Information Warfare Merger Expected in Fall as USAF Adds Missions

Air Combat Command chief Gen. Mike Holmes visits with airmen in the Cyber Field Training Unit at the Combat Readiness Training Center in Savannah, Ga., on June 26, 2019. Air National Guard photo by Amber Williams.

The long-planned merger of 24th and 25th Air Forces into a new information-warfare organization won’t happen until this fall, as its portfolio expands to cover weather specialists and several other activities, Air Combat Command chief Gen. Mike Holmes said.

“We’ll start off with consolidating a component [numbered Air Force] with an integrated staff and a single operations center that ties those things together,” Holmes said at an Aug. 23 AFA breakfast in Arlington, Va. “We can do that at [initial operational capability] this fall.”

The Air Force said in April it would stand up the united group in a ceremony in late summer.

The new organization was initially envisioned to combine intelligence, surveillance, reconnaissance, cyber, electronic warfare, cryptography, and related fields and refine how all work together. But Holmes acknowledged the service is still working out how to operate in the “information spectrum” and what that should encompass.

“We’re going to move the 557th Weather Wing over in alignment with this NAF,” he said. “When you think about what our weather wing does, it takes information, gathered by sensors all over the world, it uses algorithms and people to work through it, and provides it out through networks. So, it kind of fits in with our ISR and cyber missions, and we think it’ll have a better home there.”

The 557 WW was created from the Air Force Weather Agency in 2015 and falls under Air Forces Southern under Air Combat Command.

The NAF commander will serve as the Air Force’s service component within US Cyber Command, Holmes noted. One commander will oversee all of the Air Force’s new cyber mission force teams within the merged organization as well.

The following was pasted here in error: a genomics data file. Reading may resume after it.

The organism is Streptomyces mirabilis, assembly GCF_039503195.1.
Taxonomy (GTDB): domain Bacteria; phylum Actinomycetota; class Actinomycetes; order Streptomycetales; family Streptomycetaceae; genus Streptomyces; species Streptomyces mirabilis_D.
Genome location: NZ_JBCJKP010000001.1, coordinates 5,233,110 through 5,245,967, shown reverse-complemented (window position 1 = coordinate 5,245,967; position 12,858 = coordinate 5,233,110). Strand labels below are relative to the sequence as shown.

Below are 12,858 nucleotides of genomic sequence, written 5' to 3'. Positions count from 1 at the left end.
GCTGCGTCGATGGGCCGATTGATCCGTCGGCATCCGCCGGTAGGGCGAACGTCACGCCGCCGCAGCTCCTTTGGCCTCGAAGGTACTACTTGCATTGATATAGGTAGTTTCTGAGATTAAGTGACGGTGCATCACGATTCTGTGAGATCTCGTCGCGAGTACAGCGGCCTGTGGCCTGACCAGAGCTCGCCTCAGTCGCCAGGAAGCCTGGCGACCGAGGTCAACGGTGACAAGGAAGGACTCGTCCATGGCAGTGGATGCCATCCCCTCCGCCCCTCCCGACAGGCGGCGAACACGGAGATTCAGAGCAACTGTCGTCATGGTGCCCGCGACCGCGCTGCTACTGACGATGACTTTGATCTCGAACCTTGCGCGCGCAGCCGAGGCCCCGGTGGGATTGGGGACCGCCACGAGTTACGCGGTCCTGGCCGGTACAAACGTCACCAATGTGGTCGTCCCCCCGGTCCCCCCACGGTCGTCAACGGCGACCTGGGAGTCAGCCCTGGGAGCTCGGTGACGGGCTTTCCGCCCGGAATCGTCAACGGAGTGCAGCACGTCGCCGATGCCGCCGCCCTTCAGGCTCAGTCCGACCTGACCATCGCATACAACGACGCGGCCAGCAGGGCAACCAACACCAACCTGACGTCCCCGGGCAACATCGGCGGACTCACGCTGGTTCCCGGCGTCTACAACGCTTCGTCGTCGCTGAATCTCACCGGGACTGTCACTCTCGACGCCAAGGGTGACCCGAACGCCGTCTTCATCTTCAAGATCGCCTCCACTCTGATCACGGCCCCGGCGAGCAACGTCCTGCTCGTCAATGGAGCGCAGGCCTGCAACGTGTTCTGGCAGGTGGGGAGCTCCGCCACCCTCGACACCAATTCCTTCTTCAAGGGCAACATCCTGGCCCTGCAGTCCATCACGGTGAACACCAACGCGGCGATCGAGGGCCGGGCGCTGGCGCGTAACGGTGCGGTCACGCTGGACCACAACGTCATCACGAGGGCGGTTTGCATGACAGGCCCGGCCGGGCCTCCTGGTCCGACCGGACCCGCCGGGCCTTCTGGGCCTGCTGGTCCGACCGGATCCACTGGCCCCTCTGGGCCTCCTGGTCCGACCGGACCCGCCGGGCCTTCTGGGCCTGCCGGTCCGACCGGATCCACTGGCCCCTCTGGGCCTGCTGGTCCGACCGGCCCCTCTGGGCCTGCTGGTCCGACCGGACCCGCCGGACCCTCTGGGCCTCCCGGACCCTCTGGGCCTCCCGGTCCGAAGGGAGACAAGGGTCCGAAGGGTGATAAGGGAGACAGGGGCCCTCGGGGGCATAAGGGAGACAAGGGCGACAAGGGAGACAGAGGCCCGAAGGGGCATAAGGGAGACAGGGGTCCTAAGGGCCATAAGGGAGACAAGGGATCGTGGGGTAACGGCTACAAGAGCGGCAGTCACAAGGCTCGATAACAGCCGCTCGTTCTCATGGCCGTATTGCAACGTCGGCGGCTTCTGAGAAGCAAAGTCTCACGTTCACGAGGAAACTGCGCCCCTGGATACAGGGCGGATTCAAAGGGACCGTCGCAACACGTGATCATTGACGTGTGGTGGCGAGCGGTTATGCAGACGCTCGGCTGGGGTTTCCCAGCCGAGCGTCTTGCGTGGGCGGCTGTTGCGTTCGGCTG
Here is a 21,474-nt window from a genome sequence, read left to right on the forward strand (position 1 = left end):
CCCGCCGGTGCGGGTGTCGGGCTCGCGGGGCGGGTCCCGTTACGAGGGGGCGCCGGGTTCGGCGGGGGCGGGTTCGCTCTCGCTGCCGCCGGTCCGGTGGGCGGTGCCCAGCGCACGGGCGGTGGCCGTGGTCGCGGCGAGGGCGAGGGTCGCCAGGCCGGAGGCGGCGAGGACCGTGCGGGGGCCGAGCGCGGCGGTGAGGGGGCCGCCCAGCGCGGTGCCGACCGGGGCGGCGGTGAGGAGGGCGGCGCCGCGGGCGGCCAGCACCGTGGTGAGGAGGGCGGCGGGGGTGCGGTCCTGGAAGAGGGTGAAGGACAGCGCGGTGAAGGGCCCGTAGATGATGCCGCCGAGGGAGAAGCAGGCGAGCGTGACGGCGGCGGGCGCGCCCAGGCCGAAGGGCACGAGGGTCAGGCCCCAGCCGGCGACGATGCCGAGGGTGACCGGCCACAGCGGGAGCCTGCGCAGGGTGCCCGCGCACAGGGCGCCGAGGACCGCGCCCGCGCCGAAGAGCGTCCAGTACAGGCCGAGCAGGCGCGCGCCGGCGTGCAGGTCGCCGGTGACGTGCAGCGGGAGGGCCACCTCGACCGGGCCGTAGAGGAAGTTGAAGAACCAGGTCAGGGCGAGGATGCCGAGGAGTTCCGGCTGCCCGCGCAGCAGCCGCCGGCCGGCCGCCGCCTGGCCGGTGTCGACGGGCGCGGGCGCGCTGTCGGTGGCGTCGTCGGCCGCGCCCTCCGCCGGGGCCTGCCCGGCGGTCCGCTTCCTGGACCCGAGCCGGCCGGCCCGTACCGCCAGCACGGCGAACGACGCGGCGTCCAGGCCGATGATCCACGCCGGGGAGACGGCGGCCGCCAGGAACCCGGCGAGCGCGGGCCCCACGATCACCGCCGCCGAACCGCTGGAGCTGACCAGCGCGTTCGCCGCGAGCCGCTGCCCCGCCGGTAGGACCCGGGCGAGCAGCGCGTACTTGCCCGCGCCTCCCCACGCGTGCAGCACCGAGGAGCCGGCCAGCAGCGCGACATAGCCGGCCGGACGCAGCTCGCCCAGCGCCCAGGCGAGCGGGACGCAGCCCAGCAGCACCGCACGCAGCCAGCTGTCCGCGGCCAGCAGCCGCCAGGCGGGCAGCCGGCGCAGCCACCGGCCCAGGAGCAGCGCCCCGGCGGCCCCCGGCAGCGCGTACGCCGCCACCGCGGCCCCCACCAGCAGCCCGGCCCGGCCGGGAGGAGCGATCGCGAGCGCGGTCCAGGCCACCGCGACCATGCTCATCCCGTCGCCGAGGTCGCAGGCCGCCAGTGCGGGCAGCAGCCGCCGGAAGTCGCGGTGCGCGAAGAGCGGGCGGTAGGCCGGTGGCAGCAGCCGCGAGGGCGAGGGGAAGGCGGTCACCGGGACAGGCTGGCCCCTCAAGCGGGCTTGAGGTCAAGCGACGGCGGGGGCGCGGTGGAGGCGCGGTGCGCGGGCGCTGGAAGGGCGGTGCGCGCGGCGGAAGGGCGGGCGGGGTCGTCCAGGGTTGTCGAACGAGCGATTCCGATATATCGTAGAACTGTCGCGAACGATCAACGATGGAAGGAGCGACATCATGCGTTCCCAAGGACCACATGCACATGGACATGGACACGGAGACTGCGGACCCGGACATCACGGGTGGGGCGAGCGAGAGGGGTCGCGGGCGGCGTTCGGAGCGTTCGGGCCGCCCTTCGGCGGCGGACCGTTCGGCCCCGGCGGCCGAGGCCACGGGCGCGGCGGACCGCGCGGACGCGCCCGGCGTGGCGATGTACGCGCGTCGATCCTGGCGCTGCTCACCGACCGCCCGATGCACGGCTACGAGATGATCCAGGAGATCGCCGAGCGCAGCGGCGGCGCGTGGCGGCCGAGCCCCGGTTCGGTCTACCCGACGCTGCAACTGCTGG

The NAF commander will also lead a “Joint Force Headquarters Cyber/Air Force” focused on US European Command, US Transportation Command, and US Strategic Command, Holmes said. That same person is expected to run all Air Force-provided networks, from the unclassified level to higher, more secret levels.

“He’ll be our service cryptological component commander, working in support of any airmen that we provide to the National Security Agency and the other things we do across the intelligence community,” Holmes added.

The organization will be based at JB San Antonio-Lackland, Texas, though the service has not yet announced its official title. Air Force Magazine previously reported that officials at Offutt AFB, Neb., believe their base could serve as a major information warfare hub as well.

Each service defines information warfare differently. For the Air Force, Holmes said, it boils down to the central issue of “how do we take all that data that’s out there, available to us, and use tools to make that data work on behalf of warfighters”

That’s not to be confused with information operations, he said: “a little more tailored; precise intelligence information, crafting a message that will have the right impact, finding the right audience to deliver it to, and have the means to deliver it to them, to derive an effect.”

The forthcoming NAF aims to build on Air Forces Cyber’s work in that area as the service looks to deter bad actors in the digital sphere.

“We’re in a competition with peer adversaries, that has a military component that largely stays below the level of armed conflict, and we’d like to keep it there,” Holmes said.

The Air Force wants to recast the competition “in terms that are favorable for us” and add new data-driven options for national leaders that help rebuff “malign activities at all levels from that information warfare level all the way up to major conflict,” he continued.

The new NAF is also poised to play a key role in planning for future military activity in the electromagnetic spectrum, as the Air Force looks to rebuild those capabilities after 15 years of focusing on violent extremism. Holmes envisions the branch could oversee rapid analysis of sophisticated EW threats and counter them in near-real time.